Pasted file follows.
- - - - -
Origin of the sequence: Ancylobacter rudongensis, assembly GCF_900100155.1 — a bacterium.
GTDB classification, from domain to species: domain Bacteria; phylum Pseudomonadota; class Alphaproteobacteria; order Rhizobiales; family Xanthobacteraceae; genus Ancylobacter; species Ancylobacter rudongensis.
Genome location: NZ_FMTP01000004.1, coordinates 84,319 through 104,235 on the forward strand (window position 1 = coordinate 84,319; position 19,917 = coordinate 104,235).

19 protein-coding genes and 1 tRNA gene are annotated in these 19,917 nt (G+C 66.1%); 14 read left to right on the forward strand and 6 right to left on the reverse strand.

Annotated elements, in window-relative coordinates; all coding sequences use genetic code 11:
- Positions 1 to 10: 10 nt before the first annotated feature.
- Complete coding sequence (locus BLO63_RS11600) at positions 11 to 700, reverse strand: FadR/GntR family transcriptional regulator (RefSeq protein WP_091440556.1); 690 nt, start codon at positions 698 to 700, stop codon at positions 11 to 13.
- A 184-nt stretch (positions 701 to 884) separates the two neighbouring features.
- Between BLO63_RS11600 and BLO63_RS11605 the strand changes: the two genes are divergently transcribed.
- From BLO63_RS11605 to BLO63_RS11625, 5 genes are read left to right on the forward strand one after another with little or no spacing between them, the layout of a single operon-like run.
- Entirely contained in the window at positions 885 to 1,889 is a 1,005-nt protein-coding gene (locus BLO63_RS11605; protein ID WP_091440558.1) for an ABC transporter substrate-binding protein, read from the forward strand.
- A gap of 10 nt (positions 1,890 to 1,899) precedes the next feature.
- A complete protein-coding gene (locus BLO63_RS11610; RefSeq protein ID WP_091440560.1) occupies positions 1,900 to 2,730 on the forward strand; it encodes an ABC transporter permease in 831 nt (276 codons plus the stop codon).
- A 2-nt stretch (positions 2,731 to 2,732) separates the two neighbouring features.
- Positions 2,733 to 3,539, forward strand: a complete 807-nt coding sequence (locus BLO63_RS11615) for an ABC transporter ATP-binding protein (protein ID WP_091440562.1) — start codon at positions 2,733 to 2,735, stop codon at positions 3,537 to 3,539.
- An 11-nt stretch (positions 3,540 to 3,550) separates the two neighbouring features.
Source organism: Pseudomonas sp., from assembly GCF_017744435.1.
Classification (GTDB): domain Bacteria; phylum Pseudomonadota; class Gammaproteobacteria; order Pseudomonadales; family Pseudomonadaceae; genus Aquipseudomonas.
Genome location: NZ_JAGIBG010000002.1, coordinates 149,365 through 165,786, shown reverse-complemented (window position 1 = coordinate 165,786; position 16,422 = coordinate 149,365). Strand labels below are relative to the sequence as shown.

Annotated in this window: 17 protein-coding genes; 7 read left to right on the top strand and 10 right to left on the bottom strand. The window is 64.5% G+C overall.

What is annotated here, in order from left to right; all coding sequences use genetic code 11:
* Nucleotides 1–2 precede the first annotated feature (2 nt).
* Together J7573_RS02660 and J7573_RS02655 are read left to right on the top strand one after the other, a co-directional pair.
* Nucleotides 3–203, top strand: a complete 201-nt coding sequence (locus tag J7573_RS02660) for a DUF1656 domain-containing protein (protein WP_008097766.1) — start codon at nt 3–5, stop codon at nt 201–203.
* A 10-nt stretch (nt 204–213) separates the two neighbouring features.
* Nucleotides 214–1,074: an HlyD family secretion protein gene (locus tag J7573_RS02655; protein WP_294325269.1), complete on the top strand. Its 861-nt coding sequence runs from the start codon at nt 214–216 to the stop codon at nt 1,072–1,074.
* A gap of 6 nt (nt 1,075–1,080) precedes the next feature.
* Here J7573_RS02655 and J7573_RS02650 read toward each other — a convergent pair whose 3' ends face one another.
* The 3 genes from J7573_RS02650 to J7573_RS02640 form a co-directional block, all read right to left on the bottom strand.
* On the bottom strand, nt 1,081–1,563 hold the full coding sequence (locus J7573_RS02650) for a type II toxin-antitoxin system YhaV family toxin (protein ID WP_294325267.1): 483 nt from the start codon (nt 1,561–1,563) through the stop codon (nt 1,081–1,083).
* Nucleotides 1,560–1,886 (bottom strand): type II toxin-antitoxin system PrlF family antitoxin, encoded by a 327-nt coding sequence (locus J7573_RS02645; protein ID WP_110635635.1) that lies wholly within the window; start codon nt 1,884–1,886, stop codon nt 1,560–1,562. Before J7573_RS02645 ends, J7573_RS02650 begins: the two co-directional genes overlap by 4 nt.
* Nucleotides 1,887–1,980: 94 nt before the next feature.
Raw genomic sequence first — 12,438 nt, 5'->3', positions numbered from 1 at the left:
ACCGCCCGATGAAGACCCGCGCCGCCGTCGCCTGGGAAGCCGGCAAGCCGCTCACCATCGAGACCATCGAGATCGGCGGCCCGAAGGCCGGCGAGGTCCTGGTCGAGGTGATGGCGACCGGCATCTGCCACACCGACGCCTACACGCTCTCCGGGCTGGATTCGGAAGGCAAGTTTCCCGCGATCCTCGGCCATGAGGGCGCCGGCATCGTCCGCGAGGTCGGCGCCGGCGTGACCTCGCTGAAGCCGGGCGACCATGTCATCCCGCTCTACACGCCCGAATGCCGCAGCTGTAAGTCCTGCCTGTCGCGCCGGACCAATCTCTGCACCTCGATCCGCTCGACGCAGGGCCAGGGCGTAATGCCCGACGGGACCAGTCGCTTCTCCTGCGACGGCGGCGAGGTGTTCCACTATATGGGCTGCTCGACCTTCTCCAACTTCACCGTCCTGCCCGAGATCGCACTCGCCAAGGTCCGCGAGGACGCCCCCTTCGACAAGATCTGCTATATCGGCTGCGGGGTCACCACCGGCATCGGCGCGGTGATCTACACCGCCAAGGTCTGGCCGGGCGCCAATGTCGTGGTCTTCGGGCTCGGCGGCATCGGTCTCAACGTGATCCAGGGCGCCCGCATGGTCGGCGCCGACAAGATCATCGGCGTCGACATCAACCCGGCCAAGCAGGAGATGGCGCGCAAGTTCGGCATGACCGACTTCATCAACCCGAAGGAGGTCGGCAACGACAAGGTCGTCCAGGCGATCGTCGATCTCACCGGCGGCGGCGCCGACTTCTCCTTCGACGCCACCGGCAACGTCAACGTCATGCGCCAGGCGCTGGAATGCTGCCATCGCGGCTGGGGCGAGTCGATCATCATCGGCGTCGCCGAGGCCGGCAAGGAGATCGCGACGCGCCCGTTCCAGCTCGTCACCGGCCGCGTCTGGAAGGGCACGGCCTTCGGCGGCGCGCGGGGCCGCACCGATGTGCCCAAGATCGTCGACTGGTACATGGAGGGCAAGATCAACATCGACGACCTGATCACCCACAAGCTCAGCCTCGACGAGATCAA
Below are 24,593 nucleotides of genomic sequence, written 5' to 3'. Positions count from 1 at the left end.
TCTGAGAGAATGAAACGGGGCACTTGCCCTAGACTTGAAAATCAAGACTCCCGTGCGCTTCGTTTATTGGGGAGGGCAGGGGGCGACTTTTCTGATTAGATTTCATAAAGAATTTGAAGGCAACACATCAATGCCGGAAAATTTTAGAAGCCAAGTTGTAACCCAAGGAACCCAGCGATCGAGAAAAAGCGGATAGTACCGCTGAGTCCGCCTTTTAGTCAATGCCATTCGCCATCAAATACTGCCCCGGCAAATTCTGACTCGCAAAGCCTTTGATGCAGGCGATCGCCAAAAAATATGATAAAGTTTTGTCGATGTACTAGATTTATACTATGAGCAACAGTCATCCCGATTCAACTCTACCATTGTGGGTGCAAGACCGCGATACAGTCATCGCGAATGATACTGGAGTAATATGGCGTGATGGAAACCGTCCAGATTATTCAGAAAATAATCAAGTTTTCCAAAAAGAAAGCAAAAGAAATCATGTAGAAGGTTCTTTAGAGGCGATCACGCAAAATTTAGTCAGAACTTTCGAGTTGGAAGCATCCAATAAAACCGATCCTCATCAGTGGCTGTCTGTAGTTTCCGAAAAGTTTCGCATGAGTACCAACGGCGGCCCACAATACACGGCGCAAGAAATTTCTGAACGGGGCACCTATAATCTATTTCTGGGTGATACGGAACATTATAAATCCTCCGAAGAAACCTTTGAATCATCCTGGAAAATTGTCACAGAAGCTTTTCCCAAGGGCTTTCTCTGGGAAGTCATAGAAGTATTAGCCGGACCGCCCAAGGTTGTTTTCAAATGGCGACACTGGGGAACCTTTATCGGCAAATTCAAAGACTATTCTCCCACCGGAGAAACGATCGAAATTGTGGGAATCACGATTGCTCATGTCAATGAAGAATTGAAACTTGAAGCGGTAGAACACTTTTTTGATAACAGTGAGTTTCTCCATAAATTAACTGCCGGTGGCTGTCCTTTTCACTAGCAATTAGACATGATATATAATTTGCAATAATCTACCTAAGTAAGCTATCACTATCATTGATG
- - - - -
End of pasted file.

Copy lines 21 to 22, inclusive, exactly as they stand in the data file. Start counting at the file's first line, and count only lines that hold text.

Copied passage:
What is annotated here, in order from left to right; all coding sequences use genetic code 11:
* Nucleotides 1–2 precede the first annotated feature (2 nt).